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3 October 2011

£50m for atomic-scale chicken wire

One welcome piece of news from George Osborne's speech.

By Helen Lewis

Do not adjust your Newstatesman.com but there’s one bit of George Osborne’s speech to the Conservative party conference that’s worth praising: his commitment of £50m to research into the “wonder material” graphene. It was part of his package of science-funding announcements, including £145m for supercomputer research and £150m on extra mobile phone masts.

Graphene is a form of carbon in sheets one atom thick, described handily by Wikipedia as “an atomic-scale chicken wire”. It won Andre Geim and Kostya Novoselov, who are both Russian-born but based in Britain, the 2010 Nobel Prize for physics.

This amazing substance — transparent, an electrical conductor, stiff but stretchy and completely impermeable — could have a huge range of practical applications, for example in solar panels or touchscreens. Some 200 patents associated with it have already been filed.

Since Geim and Novoselov’s groundbreaking research in 2004, the UK has fallen behind in the worldwide race to develop graphene technology (South Korea’s Samsung is particularly keen). But with the research cash, it is hoped that a “hub”, producing large quantities of the stuff, can be set up and staffed with some of the best researchers working today. The location will be Manchester, where Geim and Novoselov both hold posts at the university (and where the Tory party conference is being held). Or, as Osborne called it: “Manchester: where Rutherford split the atom and the Miliband brothers split the Labour Party”.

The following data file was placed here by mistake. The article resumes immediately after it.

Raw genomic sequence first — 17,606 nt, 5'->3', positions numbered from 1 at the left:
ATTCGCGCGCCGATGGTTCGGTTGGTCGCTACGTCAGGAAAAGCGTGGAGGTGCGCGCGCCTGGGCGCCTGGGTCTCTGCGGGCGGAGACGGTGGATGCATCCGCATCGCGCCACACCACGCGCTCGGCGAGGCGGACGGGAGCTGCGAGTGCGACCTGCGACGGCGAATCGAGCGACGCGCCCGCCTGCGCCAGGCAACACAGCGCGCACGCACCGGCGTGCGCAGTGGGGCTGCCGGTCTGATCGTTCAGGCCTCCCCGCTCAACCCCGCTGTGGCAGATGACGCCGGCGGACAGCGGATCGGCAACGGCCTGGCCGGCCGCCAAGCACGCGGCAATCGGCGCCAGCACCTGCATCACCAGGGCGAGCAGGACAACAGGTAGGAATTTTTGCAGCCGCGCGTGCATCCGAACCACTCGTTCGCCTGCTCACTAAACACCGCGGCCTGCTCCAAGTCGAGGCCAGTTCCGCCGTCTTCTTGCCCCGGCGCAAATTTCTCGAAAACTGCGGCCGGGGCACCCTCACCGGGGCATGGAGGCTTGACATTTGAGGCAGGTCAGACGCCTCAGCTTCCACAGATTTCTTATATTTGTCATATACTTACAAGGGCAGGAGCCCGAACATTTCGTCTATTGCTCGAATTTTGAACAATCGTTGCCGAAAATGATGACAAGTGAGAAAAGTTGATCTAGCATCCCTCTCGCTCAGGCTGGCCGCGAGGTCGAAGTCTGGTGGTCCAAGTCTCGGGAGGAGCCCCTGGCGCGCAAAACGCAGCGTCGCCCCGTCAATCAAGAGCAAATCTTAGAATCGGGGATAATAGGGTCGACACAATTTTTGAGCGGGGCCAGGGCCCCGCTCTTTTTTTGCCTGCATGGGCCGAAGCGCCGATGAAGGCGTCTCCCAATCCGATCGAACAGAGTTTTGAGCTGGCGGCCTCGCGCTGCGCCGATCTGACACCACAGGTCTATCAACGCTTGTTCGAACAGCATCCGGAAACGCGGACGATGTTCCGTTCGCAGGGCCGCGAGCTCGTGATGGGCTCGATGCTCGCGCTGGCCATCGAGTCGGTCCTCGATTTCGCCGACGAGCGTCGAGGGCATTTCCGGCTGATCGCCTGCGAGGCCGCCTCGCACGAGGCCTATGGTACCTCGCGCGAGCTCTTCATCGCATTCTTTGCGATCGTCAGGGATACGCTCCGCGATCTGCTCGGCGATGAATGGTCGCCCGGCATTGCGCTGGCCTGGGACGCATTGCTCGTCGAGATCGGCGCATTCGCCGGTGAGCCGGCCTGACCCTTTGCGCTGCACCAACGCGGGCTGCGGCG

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Perhaps the new cash will change Geim’s opinion about the coalition’s commitment to science funding. He told the Independent in 2010: “I have no plans to move, but if George Osborne’s axe is as sharp as the rumours tell, we will all be considering moving to places like Singapore, where they spend 3 per cent of their GDP on research — not a paltry 1.5 per cent, which is going to be cut.”

PS. For more on graphene, including the story of how sticky tape was vital to its discovery, there’s a fascinating article by Geim here and a Q&A on the substance here.